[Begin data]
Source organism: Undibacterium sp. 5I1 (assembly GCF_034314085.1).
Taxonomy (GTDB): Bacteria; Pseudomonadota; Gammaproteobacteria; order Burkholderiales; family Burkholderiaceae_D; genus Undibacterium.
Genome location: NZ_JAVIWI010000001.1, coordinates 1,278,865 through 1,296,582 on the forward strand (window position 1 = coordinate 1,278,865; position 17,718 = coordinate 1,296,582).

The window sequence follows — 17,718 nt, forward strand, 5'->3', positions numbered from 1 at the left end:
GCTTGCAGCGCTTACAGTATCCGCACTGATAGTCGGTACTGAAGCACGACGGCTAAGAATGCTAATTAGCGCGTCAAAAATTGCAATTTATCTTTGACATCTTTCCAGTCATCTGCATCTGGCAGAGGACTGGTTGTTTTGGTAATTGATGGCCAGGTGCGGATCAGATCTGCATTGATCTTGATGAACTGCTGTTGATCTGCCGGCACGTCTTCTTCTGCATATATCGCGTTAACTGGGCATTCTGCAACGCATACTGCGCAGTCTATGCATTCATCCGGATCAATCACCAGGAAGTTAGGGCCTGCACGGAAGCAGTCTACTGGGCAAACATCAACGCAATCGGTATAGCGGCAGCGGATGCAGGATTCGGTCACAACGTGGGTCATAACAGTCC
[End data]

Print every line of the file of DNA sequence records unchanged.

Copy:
Source organism: Undibacterium sp. 5I1 (assembly GCF_034314085.1).
Taxonomy (GTDB): Bacteria; Pseudomonadota; Gammaproteobacteria; order Burkholderiales; family Burkholderiaceae_D; genus Undibacterium.
Genome location: NZ_JAVIWI010000001.1, coordinates 1,278,865 through 1,296,582 on the forward strand (window position 1 = coordinate 1,278,865; position 17,718 = coordinate 1,296,582).

The window sequence follows — 17,718 nt, forward strand, 5'->3', positions numbered from 1 at the left end:
GCTTGCAGCGCTTACAGTATCCGCACTGATAGTCGGTACTGAAGCACGACGGCTAAGAATGCTAATTAGCGCGTCAAAAATTGCAATTTATCTTTGACATCTTTCCAGTCATCTGCATCTGGCAGAGGACTGGTTGTTTTGGTAATTGATGGCCAGGTGCGGATCAGATCTGCATTGATCTTGATGAACTGCTGTTGATCTGCCGGCACGTCTTCTTCTGCATATATCGCGTTAACTGGGCATTCTGCAACGCATACTGCGCAGTCTATGCATTCATCCGGATCAATCACCAGGAAGTTAGGGCCTGCACGGAAGCAGTCTACTGGGCAAACATCAACGCAATCGGTATAGCGGCAGCGGATGCAGGATTCGGTCACAACGTGGGTCATAACAGTCC